SEATTLE -- Clint Hurdle and Jeff Branson were frustrated. Jonathon Niese was frustrated. The Pittsburgh Pirates were frustrated.Tuesday night's 5-2 loss to the Mariners in the opening game of this West Coast trip was another example of a Pittsburgh team that can't seem to get things rolling in 2016. For
SEATTLE -- Clint Hurdle and Jeff Branson were frustrated. Jonathon Niese was frustrated. The Pittsburgh Pirates were frustrated.
Tuesday night's 5-2 loss to the Mariners in the opening game of this West Coast trip was another example of a Pittsburgh team that can't seem to get things rolling in 2016. For every positive development, there was a setback. For every bit of momentum going in their favor, there was a pit stop.
The obvious literal instance of very public exasperation on Tuesday came in the top of the fifth inning after Seattle starter Hisashi Iwakuma dropped a 71-mph curveball in on Pirates hitter Matt Joyce for a called first strike by home-plate umpire Ben May.
Not long after the ball hit the glove of Mariners catcher Chris Iannetta, May looked over at the Pirates dugout and gave hitting coach Branson a quick heave-ho. That got Pittsburgh manager Hurdle onto the field, and after he jawed with May for a few moments, he was gone, too.
"He threw Branson," Hurdle said. "I didn't think it was warranted, so once he threw him, I just went out and let him know that this was a little continuation of what we've been dealing with too much. Too many short at-bats for us. That was basically the gist of the conversation."
When asked what he meant by "short at-bats," Hurdle explained further.
"Number of strikes," Hurdle said. "I don't think we're getting three."
On the other side of Tuesday's coin, Hurdle's starting pitcher, Niese, wasn't throwing enough quality strikes. He lasted only 4 2/3 innings, giving up five runs (four earned) on nine hits while striking out two and walking two. It was the shortest outing of the year for Niese, who has given up 21 earned runs in his last 21 1/3 innings as his season ERA has climbed to 5.07.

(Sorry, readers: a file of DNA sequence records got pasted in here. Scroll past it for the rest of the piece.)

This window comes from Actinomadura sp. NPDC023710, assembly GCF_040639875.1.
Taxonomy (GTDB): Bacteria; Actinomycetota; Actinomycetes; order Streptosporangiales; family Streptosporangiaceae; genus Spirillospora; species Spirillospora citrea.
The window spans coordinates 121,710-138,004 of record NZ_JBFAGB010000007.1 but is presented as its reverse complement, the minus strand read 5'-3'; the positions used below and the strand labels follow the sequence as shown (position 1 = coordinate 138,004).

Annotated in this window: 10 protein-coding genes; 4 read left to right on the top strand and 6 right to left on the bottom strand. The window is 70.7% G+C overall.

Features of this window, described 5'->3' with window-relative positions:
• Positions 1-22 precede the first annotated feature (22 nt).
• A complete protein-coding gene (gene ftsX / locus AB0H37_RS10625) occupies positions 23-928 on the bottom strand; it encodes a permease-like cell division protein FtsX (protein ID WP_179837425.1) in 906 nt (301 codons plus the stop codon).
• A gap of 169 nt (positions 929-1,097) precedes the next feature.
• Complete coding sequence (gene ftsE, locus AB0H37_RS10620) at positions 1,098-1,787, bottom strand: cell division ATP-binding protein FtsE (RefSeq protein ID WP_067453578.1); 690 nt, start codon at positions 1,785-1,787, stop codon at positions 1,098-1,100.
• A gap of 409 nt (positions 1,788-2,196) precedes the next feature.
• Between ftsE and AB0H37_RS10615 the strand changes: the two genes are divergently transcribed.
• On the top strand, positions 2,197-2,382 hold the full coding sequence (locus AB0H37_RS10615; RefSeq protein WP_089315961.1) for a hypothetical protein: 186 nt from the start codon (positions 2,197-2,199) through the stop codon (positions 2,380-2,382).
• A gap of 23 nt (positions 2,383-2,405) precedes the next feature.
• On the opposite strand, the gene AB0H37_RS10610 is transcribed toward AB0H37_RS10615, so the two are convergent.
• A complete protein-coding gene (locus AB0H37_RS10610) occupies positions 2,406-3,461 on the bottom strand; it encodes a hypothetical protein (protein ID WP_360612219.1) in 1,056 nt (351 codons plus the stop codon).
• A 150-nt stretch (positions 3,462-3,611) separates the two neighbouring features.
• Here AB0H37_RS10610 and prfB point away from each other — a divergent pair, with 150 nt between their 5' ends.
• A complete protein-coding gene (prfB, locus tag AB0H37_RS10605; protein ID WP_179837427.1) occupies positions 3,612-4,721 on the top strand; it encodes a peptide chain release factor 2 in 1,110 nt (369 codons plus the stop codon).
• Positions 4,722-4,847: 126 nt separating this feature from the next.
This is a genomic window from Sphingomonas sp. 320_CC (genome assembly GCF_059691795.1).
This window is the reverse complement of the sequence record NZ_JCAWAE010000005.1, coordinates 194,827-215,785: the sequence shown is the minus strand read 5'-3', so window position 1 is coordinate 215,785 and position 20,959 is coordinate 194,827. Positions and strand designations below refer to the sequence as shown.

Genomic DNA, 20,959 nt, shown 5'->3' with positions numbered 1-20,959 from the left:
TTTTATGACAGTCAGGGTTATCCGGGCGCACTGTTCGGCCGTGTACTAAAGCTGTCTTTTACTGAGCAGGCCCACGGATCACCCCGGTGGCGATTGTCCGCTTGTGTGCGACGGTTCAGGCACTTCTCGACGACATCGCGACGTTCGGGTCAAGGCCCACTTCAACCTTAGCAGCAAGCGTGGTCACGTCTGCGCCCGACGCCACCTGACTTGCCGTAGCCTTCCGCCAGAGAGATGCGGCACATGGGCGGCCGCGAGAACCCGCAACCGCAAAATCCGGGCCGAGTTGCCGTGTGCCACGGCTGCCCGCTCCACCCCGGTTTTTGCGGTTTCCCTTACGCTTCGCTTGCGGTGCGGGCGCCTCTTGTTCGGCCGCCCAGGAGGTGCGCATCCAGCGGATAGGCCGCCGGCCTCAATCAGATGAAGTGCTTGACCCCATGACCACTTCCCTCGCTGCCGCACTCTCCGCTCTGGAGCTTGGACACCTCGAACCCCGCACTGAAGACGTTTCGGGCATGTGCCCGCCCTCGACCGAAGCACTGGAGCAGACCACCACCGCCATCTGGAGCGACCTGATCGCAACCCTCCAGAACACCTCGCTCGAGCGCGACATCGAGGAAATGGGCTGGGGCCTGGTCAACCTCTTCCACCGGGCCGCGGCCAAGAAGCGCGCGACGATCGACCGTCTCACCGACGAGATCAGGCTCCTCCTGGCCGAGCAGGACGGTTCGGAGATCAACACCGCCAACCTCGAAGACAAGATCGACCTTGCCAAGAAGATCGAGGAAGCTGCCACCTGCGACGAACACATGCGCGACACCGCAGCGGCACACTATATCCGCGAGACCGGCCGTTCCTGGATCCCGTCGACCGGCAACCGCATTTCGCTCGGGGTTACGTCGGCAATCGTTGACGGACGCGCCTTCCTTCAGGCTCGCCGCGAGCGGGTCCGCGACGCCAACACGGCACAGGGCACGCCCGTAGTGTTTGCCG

"I left mistakes over the plate," Niese said. "Everything was flat. … I didn't get away with anything. I have to keep the ball down more, get that downhill action. Right now, my stuff's just flat. I'm going to keep working at it, and the results will change."
The Pirates hope for much of the same all over their roster. They have now gone 9-22 since being a season-high nine games over .500 after beating Texas on May 27.
But there were some positive signs on Tuesday, at least.
Outfielder Gregory Polanco came back to the lineup at the designated hitter spot and continued his breakout season, going 2-for-3 with a double and a walk. He's batting .435 with five RBIs over his last eight games. Starling Marte tripled and drove in a run. Andrew McCutchen made a highlight-reel catch in center field.
The Pirates didn't give up late in the game when they were down, 5-0, scoring twice in the seventh inning to chase Iwakuma.
And reliever Arquimedes Caminero looked electric at times, hitting 99 mph on the radar gun while pitching a season-high 2 1/3 innings of scoreless ball and striking out four batters.
"Caminero gave us needed innings tonight. There's no doubt about that," Hurdle said. "He's been working. His last two outings have been much better, much more efficient. Better location down, so that was good to see as well."
But things still aren't clicking for Pittsburgh. Hurdle said the team will continue to grind, continue to seek the answers to what is ailing them of late. And while he might have been talking about the umpiring when he made his closing statement to reporters after this loss that dropped his team to 37-41, he could have been talking about the Pirates' struggles in 2016 in general.
"That's part of the game," Hurdle said. "It's always been there and probably always will be there. You just don't have to like it. And sometimes you've got to let people know that you don't like it."
Doug Miller is a reporter for MLB.com. Follow him on Twitter @DougMillerMLB.